Mr Planemaker's Flying Machine by Shelagh Watkins

Mr. Planemaker's Flying Machine - Shelagh Watkins

Amazon Freebie, which I've had for a while, but didn't read until the author's name seemed to come up rather often lately. I didn't realise this was a kid's book until I actually read it, it's not clear from the blurb at all (which mostly consists of a copy/pasted review anyway, and now that I read closely does mention it's a children's book about four paragraphs in).


Kid's book, DNF. Got about 20% in and gave up, for lots of reasons. 



The plot contains serious inconsistencies. For instance in the first chapter, the protagonist has had to rest "since his operation two years ago" but only a few pages later, it mentions he made a complete recovery after the operation and returned to working full time on building sites, and only recently relapsed and had to take early retirement. That's the kind of thing my kids would have jumped on. The timeline is difficult to follow too, at one point I had to read back several pages to figure out why he was having two breakfasts in a row (in fact an entire day had passed.) Not that I especially care if someone wants to eat breakfast twice, but when it's distracting from the plot, there's a problem with the storytelling.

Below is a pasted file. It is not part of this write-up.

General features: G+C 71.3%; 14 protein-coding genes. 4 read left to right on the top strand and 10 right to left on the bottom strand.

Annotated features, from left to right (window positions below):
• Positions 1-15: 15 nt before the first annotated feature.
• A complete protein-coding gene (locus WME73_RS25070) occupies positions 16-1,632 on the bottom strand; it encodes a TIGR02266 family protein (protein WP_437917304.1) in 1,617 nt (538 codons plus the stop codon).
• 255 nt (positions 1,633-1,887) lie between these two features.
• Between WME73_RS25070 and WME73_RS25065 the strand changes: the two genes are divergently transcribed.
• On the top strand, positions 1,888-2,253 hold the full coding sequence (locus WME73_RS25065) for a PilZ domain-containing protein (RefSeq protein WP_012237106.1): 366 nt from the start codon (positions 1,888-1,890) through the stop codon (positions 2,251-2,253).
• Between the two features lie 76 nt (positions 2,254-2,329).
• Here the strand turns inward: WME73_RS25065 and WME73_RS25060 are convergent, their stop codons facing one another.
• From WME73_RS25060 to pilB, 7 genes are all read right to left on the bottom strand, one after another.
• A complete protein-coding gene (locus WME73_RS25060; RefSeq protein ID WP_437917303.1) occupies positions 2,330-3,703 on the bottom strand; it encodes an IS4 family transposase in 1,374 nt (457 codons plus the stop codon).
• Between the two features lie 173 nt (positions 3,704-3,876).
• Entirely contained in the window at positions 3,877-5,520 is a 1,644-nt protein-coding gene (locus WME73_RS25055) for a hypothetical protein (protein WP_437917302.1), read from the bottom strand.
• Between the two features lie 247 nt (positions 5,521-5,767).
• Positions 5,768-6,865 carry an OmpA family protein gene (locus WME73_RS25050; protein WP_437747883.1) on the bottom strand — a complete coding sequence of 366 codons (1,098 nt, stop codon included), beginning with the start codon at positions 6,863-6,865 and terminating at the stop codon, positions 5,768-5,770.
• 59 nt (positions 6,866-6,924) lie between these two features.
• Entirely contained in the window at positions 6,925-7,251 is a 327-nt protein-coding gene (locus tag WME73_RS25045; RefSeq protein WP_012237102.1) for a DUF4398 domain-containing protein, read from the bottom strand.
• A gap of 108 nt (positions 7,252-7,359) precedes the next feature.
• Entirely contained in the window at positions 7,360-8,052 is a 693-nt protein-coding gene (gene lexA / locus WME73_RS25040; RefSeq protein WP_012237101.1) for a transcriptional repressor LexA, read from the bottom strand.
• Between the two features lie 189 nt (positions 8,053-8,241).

There are some very curious word choices and phrasing, for a book by an English author and set in England (Freeways? really?)


There are some terrifically pun-a-licious names (Ann Arkeytekt, Wizz Kid etc) which are something of a plot point, but they would be a lot funnier if characters didn't seem to need to point them out explicitly, as if the author needs a cookie for having been so clever.


There's also an issue of pitch. It's difficult to guess what age this is directed at, the author doesn't say, but I'm going to guess around the age of the children in the story: 7 and 8. If that's the case, the extended explanation about their dad's business problems, retirement, etc, seem pitched too old.


Finally, the characters are too stereotypical. The mummy, who is very matter of fact, and takes care of the children and organizes their breakfasts and schoolbags (because the daddy couldn't possibly do that?) The daddy who is very smart, and it's not his fault he can't work anymore. The son who is loud and plays computer games and watches cartoons, the daughter who does neither of these things, but is quiet enough to be allowed in the living room while her daddy rests on the sofa. There's no particular reason the daughter couldn't be the computer wiz, and the son the quiet bookish artist. There's no reason both kids couldn't be into cartoons, drawing and computers in equal measure. It's a small thing, but it matters - and it makes the book read like it was written in the fifties. If it had been, the gender and role stereotyping would be forgiveable, but in a modern day book, it's seems lazy.